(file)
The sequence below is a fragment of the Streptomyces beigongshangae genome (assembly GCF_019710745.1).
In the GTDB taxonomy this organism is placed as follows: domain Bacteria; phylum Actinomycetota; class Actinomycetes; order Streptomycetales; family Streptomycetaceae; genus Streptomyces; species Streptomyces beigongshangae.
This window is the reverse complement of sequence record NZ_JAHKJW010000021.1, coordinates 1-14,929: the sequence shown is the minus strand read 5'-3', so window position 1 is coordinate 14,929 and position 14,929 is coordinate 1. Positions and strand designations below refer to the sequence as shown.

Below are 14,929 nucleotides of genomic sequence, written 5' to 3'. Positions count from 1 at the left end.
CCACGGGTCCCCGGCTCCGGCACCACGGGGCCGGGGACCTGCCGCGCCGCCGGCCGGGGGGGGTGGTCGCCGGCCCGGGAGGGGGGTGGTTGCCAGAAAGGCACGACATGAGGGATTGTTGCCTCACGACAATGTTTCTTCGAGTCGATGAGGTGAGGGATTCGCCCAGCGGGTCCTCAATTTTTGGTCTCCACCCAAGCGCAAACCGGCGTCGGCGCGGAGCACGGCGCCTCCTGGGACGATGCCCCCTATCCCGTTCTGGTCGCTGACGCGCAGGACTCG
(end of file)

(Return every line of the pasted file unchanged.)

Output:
The sequence below is a fragment of the Streptomyces beigongshangae genome (assembly GCF_019710745.1).
In the GTDB taxonomy this organism is placed as follows: domain Bacteria; phylum Actinomycetota; class Actinomycetes; order Streptomycetales; family Streptomycetaceae; genus Streptomyces; species Streptomyces beigongshangae.
This window is the reverse complement of sequence record NZ_JAHKJW010000021.1, coordinates 1-14,929: the sequence shown is the minus strand read 5'-3', so window position 1 is coordinate 14,929 and position 14,929 is coordinate 1. Positions and strand designations below refer to the sequence as shown.

Below are 14,929 nucleotides of genomic sequence, written 5' to 3'. Positions count from 1 at the left end.
CCACGGGTCCCCGGCTCCGGCACCACGGGGCCGGGGACCTGCCGCGCCGCCGGCCGGGGGGGGTGGTCGCCGGCCCGGGAGGGGGGTGGTTGCCAGAAAGGCACGACATGAGGGATTGTTGCCTCACGACAATGTTTCTTCGAGTCGATGAGGTGAGGGATTCGCCCAGCGGGTCCTCAATTTTTGGTCTCCACCCAAGCGCAAACCGGCGTCGGCGCGGAGCACGGCGCCTCCTGGGACGATGCCCCCTATCCCGTTCTGGTCGCTGACGCGCAGGACTCG